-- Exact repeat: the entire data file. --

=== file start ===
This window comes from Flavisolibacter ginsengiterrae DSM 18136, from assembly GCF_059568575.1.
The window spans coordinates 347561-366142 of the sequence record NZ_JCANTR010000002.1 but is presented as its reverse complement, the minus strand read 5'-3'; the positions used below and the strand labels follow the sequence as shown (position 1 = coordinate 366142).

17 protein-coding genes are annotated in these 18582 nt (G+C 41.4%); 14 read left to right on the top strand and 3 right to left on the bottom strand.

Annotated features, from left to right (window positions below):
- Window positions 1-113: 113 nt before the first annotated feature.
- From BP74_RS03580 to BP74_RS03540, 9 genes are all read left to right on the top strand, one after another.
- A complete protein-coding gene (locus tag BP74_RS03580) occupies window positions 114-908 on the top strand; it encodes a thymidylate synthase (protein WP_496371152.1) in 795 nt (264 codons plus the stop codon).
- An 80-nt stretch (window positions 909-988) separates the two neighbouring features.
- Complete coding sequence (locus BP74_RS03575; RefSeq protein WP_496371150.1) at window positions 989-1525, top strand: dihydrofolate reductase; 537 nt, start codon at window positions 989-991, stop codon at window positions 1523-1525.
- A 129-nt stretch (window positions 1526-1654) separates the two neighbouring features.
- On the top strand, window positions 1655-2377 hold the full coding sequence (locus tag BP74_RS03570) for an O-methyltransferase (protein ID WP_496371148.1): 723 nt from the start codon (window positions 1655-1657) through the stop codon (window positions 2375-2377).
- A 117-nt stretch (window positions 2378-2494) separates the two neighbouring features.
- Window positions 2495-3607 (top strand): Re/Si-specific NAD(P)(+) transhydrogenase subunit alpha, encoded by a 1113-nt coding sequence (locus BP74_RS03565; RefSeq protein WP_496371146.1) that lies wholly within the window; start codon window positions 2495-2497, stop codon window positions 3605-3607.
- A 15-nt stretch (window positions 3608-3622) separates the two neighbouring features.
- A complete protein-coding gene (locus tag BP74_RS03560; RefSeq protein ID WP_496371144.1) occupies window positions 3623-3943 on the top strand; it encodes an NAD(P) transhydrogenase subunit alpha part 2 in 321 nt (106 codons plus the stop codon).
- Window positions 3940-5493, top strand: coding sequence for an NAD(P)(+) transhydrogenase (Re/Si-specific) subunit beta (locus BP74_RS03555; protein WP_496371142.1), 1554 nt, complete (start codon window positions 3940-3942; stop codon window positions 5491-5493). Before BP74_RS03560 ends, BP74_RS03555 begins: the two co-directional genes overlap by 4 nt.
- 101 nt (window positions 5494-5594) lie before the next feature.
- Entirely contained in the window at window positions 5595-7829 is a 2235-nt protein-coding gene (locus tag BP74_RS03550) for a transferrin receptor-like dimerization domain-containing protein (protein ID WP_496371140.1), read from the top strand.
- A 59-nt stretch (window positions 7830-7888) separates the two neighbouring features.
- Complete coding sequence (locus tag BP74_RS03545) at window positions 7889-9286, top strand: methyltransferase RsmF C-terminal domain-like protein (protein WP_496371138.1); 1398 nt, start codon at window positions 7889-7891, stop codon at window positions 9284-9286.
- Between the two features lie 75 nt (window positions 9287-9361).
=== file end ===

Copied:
This window comes from Flavisolibacter ginsengiterrae DSM 18136, from assembly GCF_059568575.1.
The window spans coordinates 347561-366142 of the sequence record NZ_JCANTR010000002.1 but is presented as its reverse complement, the minus strand read 5'-3'; the positions used below and the strand labels follow the sequence as shown (position 1 = coordinate 366142).

17 protein-coding genes are annotated in these 18582 nt (G+C 41.4%); 14 read left to right on the top strand and 3 right to left on the bottom strand.

Annotated features, from left to right (window positions below):
- Window positions 1-113: 113 nt before the first annotated feature.
- From BP74_RS03580 to BP74_RS03540, 9 genes are all read left to right on the top strand, one after another.
- A complete protein-coding gene (locus tag BP74_RS03580) occupies window positions 114-908 on the top strand; it encodes a thymidylate synthase (protein WP_496371152.1) in 795 nt (264 codons plus the stop codon).
- An 80-nt stretch (window positions 909-988) separates the two neighbouring features.
- Complete coding sequence (locus BP74_RS03575; RefSeq protein WP_496371150.1) at window positions 989-1525, top strand: dihydrofolate reductase; 537 nt, start codon at window positions 989-991, stop codon at window positions 1523-1525.
- A 129-nt stretch (window positions 1526-1654) separates the two neighbouring features.
- On the top strand, window positions 1655-2377 hold the full coding sequence (locus tag BP74_RS03570) for an O-methyltransferase (protein ID WP_496371148.1): 723 nt from the start codon (window positions 1655-1657) through the stop codon (window positions 2375-2377).
- A 117-nt stretch (window positions 2378-2494) separates the two neighbouring features.
- Window positions 2495-3607 (top strand): Re/Si-specific NAD(P)(+) transhydrogenase subunit alpha, encoded by a 1113-nt coding sequence (locus BP74_RS03565; RefSeq protein WP_496371146.1) that lies wholly within the window; start codon window positions 2495-2497, stop codon window positions 3605-3607.
- A 15-nt stretch (window positions 3608-3622) separates the two neighbouring features.
- A complete protein-coding gene (locus tag BP74_RS03560; RefSeq protein ID WP_496371144.1) occupies window positions 3623-3943 on the top strand; it encodes an NAD(P) transhydrogenase subunit alpha part 2 in 321 nt (106 codons plus the stop codon).
- Window positions 3940-5493, top strand: coding sequence for an NAD(P)(+) transhydrogenase (Re/Si-specific) subunit beta (locus BP74_RS03555; protein WP_496371142.1), 1554 nt, complete (start codon window positions 3940-3942; stop codon window positions 5491-5493). Before BP74_RS03560 ends, BP74_RS03555 begins: the two co-directional genes overlap by 4 nt.
- 101 nt (window positions 5494-5594) lie before the next feature.
- Entirely contained in the window at window positions 5595-7829 is a 2235-nt protein-coding gene (locus tag BP74_RS03550) for a transferrin receptor-like dimerization domain-containing protein (protein ID WP_496371140.1), read from the top strand.
- A 59-nt stretch (window positions 7830-7888) separates the two neighbouring features.
- Complete coding sequence (locus tag BP74_RS03545) at window positions 7889-9286, top strand: methyltransferase RsmF C-terminal domain-like protein (protein WP_496371138.1); 1398 nt, start codon at window positions 7889-7891, stop codon at window positions 9284-9286.
- Between the two features lie 75 nt (window positions 9287-9361).